Pain is an alteration in ones comfort level, which can significantly impact the physical, emotional, and psychological well-being. Pain is a subjective experience that can only be explained by the patient. Cultural and ethnicity are a few factors that influences patients response to pain, to improve outcomes nurses must be able to understand pain from a cultural perceptive. People respond to and view pain differently. Among various groups for various reasons emotions may or may not accompany pain it is viewed by some as an act of punishment or as a spiritual test. Having knowledge of patient’s views and how they define pain is very valuable in that it can assist the nurse in achieving positive outcomes by incorporating this information in the plan of care. Nurses who ignore or refuse to develop cultural sensitivity not only do they violate patients’ rights but also a chance of having a trustful relationship and without this you can expect poor outcomes. Pain is often poorly assessed and poorly managed due to reasons like misconceptions and nurses lack knowledge. This usually leads to under medications and poor outcomes, such as the post-op abdominal surgery patient that develop pneumonia because is unable to perform cough and deep breath exercises every 2hrs secondary to pain because of the nurses’ misconceptions about administering pain medication to a patient with history substance abuse. To achieve goals of effective pain management nurses must first be aware of their values and personal beliefs concerning pain and the behaviors associated with it, this will assist in developing an awareness and sensitivity to the patient’s need. Nurses must be knowledgeable and skilled in collection of both subjective and objective data (by accepting the patients’ assessment of pain by using pain assessment tools and observation of emotional behaviors such as crying or moaning), which will assist in identifying the intensity of patients’ pain and promote better outcomes. Misconceptions must be explored and addressed because these also impact outcomes, such as administering pain med on regular basis will lead to addiction or those who abuse drugs usually over exaggerate their pain, by acknowledging these misconceptions nurses will be able address patients’ pain related issues more professionally and improve steps toward effective pain management.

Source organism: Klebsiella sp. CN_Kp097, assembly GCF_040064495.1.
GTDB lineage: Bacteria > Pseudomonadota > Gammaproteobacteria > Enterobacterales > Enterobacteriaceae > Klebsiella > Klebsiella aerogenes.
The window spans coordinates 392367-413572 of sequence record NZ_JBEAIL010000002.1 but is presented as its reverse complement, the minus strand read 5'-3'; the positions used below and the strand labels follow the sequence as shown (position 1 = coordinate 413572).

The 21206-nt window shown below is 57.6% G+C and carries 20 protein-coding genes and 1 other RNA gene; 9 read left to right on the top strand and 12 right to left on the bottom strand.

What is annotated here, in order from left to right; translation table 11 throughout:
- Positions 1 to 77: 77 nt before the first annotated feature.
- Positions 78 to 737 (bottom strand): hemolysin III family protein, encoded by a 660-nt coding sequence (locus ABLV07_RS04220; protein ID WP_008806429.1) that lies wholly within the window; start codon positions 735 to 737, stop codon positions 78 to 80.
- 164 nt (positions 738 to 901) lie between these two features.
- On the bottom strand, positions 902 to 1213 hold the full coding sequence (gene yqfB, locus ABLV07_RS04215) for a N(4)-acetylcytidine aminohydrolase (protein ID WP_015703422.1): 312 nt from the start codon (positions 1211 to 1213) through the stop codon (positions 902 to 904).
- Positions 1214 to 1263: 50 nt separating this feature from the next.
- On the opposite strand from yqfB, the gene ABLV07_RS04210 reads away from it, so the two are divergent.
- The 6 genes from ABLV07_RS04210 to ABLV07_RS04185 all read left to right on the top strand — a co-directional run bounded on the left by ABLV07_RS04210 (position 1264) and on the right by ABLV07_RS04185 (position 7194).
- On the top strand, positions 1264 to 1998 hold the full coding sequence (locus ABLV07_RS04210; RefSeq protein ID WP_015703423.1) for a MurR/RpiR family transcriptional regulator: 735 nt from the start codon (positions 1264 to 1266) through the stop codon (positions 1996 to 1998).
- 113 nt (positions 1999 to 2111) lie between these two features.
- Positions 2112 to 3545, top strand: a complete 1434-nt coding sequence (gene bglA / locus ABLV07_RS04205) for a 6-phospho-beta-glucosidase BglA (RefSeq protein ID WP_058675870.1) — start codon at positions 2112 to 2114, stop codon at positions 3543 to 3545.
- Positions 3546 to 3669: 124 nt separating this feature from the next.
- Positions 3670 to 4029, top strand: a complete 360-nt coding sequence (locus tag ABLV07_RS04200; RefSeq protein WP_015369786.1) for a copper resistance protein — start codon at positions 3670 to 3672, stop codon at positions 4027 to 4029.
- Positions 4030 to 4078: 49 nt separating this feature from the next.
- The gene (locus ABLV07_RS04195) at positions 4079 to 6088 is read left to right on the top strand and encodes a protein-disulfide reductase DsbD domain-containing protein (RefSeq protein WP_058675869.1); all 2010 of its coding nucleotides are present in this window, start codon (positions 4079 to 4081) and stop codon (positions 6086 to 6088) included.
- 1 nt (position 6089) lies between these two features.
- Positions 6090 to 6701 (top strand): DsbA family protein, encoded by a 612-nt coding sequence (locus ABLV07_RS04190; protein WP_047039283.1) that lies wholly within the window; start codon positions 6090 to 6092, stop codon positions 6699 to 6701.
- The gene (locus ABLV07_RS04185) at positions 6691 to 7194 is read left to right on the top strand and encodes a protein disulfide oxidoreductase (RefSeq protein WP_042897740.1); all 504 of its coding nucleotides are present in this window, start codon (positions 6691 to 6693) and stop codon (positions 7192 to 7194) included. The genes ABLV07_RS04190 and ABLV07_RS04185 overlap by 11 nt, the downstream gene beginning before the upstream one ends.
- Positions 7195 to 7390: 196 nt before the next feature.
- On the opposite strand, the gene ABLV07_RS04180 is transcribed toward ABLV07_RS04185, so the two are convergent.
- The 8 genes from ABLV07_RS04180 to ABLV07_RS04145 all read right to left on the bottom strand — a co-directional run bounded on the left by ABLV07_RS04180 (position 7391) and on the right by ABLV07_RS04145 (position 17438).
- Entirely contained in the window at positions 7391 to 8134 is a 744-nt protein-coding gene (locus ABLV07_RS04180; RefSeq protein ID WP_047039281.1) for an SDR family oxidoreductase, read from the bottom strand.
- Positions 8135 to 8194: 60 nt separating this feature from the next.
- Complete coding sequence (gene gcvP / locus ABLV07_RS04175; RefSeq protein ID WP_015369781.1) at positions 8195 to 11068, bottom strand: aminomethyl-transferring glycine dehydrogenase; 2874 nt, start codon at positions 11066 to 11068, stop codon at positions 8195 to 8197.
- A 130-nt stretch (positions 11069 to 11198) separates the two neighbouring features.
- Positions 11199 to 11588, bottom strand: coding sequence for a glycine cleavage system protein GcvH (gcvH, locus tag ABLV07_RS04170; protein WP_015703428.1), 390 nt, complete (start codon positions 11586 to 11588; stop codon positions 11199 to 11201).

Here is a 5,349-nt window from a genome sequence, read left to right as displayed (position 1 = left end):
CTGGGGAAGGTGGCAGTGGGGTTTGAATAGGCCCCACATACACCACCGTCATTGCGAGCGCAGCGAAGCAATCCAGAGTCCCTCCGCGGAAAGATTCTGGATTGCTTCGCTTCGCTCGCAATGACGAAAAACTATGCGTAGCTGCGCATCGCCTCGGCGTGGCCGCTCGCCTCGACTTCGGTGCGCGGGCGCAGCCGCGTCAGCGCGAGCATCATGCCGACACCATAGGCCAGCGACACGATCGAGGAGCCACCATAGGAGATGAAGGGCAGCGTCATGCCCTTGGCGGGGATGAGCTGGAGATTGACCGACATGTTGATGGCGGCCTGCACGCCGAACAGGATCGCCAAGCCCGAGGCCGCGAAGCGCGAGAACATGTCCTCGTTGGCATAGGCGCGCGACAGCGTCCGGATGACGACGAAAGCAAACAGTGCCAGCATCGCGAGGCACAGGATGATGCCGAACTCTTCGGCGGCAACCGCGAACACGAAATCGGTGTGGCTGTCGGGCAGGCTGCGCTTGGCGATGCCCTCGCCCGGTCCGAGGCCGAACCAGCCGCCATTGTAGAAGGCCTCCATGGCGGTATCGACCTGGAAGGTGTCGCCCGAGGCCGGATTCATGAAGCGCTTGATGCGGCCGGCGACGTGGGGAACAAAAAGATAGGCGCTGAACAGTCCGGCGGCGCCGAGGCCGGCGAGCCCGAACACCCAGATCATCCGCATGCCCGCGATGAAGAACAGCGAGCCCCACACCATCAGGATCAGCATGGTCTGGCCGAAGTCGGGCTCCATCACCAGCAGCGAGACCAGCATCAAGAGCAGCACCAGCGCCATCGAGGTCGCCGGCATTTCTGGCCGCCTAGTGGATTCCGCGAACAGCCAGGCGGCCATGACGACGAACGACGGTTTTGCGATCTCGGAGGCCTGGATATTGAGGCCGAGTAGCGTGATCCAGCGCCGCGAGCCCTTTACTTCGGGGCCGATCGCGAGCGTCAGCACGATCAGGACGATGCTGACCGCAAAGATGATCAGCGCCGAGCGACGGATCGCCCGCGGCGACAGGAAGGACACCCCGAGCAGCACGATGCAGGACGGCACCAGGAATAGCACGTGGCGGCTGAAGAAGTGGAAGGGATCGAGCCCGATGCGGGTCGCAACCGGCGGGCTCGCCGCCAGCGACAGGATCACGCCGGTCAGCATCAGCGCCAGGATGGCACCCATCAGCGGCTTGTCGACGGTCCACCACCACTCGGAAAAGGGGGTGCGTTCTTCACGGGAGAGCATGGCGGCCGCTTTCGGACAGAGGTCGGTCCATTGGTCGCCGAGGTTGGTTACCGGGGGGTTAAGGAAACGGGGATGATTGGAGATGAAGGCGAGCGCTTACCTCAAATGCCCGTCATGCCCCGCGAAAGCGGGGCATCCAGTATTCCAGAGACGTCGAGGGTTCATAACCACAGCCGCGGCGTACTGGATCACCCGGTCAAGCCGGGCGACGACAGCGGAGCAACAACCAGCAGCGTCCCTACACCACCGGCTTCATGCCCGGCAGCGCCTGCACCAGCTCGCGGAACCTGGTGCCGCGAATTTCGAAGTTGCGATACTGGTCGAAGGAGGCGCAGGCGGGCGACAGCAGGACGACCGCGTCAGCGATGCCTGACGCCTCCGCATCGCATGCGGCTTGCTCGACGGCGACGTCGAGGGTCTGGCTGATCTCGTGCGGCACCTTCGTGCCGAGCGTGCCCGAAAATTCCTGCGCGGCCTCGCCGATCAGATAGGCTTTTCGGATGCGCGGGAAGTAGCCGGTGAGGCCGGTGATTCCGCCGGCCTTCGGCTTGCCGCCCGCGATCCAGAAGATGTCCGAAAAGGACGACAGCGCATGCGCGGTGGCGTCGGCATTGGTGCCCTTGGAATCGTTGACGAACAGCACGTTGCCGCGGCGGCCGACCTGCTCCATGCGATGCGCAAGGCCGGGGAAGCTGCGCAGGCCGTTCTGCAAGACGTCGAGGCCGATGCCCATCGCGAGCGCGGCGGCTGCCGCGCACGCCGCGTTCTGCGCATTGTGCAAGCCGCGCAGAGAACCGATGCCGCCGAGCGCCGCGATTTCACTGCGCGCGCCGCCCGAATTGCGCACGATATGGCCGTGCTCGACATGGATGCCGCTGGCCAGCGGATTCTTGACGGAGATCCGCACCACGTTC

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Effective Measures Towards Pain Management, comment

March 24, 2010

According to JCAHO guidelines, accountability for pain management is shifted from the individual practitioner to the organization. Nurses are called to examine their own views and cultural beliefs regarding pain management and to rethink them if they are in conflict with their employer’s standard. Often patients complain of having to call frequently for medicine, having to wait unrealistic time frames for medicine and of receiving too little pain medicine or none at all. If pain assessment is truly "the fifth vital sign," then we must assess pain just as we would assess other vital signs – every few hours and prn. If the patient’s blood pressure were elevated, we would act on it. The same holds true for the pain assessment – we must act on it. When the patient becomes anxious and fearful that the pain will return, it complicates pain relief because of that anxiety and fear; therefore, at least initially, it is often necessary to give pain medication on a fixed schedule. Usually by the time the patient calls, they are already hurting and pain is more difficult to control. Two areas of self-assessment are important for the nurse to examine. The first is pain management in the drug addicted individual. Often nurses refer to individuals requiring frequent pain relief as "drug seeking." The patient who has a history of drug use will often require greater amounts of pain medicine. Drug abusers still have the intrinsic right to adequate pain management and the nurse must advocate for the patient, suppressing any personal feelings about drug abuse and knowing that drug abusers feel pain the same as (or sometimes more intensely than) any patient. While we must use discretion in our pain assessments, giving narcotics only when indicated, we are also morally obligated to do no harm, which includes withholding needed medicines. We must believe the subjective report of our patient and not withhold medications because we fear enabling the abuser. The other area needing self-awareness is in the care of the dying patient. Caregivers sometimes withhold opiods near the end of life because they do not want to give "the fatal dose." In the patient whose death is imminent it is inhumane to allow them to end their life in suffering when the nurse has the tools to provide the relaxation and peace experienced through the relief of pain. Death is something we all will face one day, and most of us fear dying. Hospice nurses assess the patient’s expectations of the dying experience upon admission, and most patients desire to be pain free when death occurs. When death is near, many patients cannot communicate the need for pain relief, so the nurse must be especially vigilant in attending to the patient’s needs.